Oil changes, transmission flushes and tire replacements are all important, but how often should you get these things done? It depends on who you ask. Your owner's manual says one thing, but the mechanic or dealership says another. Because most of us aren't as well-versed with car maintenance basics as a mechanic, it's easy to just go along with whatever he or she tells you.
Unfortunately, you might end up having a lot of unnecessary – and costly – maintenance done on your car if you strictly follow everything your mechanic recommends.
Top Myths About Car Maintenance
It's okay to err on the side of caution when it comes to car maintenance. However, believing some of these maintenance myths can turn out to be quite costly in the long run.
- You need to get your oil changed every 3,000 miles. This is only true if you live in a climate that's dustier than average or you only drive your car on short trips with lots of stop and go traffic. The average driver can wait up to 7,500 miles to change their oil. Depending on how you drive, some manufacturers say you can even go 10,000 miles between oil changes without damaging the engine. So what's right for you? Just follow your owner's manual and remember that auto shops are in the business to make money.
- A warranty becomes void if you don't do maintenance at the dealership. Dealers obviously want you to come back to them for all of your scheduled maintenance. They may even offer you complementary oil changes for the first year you own your vehicle, which you should take advantage of. However, your warranty will be fine if you choose to get maintenance done somewhere less expensive or even do it yourself. The only thing that will void your warranty is to do no routine maintenance whatsoever.
- It's fine to drive on your spare tire for as long as you want. Spare tires aren't meant to be used for long distances. If you get a flat, you should really only use the spare to get to the shop so you can buy a new tire. For front-wheel drive cars, it's safest to put the spare on the back wheel. Rear-wheel drive vehicles should have the spare on the front. Accomplishing this might mean you have to take off one of your functional tires as well and move it to the front or back.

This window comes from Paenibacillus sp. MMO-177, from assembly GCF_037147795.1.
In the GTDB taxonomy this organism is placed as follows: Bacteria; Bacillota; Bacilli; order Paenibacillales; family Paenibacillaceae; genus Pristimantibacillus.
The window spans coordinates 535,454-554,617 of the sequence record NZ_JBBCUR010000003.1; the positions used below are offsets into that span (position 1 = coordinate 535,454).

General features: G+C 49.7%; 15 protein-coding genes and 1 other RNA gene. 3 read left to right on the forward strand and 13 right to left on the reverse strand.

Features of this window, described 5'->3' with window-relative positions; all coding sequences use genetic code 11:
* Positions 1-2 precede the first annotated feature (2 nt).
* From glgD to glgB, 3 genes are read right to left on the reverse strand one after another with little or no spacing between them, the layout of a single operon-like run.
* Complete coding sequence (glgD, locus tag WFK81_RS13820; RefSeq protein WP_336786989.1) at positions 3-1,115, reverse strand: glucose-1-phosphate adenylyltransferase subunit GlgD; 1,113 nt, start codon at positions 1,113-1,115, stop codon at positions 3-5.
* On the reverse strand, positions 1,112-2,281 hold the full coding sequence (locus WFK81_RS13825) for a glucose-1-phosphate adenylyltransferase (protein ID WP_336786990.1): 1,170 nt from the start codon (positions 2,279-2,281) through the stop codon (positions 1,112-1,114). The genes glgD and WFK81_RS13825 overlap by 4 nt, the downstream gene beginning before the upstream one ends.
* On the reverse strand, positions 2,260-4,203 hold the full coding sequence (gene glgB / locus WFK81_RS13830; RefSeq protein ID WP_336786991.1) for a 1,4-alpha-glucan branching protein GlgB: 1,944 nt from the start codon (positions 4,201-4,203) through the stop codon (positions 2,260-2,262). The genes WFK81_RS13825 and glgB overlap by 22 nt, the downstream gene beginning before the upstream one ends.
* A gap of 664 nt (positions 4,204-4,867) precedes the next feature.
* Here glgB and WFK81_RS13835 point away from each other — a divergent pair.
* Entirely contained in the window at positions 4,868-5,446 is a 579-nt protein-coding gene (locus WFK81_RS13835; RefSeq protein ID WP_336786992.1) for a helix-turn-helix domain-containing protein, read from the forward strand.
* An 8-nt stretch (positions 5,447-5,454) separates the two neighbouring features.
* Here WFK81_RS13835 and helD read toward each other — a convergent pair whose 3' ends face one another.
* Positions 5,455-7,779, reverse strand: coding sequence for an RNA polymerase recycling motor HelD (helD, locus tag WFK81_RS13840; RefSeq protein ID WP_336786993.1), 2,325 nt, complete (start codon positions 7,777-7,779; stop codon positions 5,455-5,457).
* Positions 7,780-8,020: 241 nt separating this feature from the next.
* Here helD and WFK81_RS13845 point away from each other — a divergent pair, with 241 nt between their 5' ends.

- Puncturing your tire means you have to buy a new one. On the subject of tires, another myth is that a tire is ruined if you drive over a nail. Most reputable tire shops will repair leaks and punctures rather than talking you into a new tire or a whole new set of tires. A patch job will cost only around $50, including labor. A single new tire can cost three times that much.
- You need to buy four new tires if one needs replacing. If a tire does need to be replaced, it is rarely necessary to buy an entire set of new tires unless they're at the end of their life anyway. You can usually get by just fine if you buy two new tires rather than four. Getting two tires rather than one allows for more even wear.
- You need a transmission flush every 50,000 miles. This is one of the most highly-debated maintenance issues. Mechanics may say you need your transmission fluids changed every 50,000 miles, but some manufacturers say you can go 100,000 or even 150,000 miles. Opinions are also mixed on whether you should get the transmission flushed at all if the car is shifting fine. Some people with older cars have seen their transmission inexplicably fail shortly after getting the fluids changed. The bottom line? No one seems to agree. Your best bet is to check the owner's manual before agreeing to do what the mechanic tells you.
- It's nearly impossible to get rid of a car with maintenance issues. It may be difficult to sell or trade-in your car if it has problems, but that's not the only way to get rid of a car. Rather than trying to sell your car, donate it instead! In most cases, Wheels For Wishes will accept your car donation whether or not the vehicle runs, has mechanical problems, body damage or rust. Your car donation is still tax deductible and you still receive free towing even if the car has seen better days. Just call 1-855-860-9474 or fill out an online car donation form to see just how easy it is to donate nearly any car!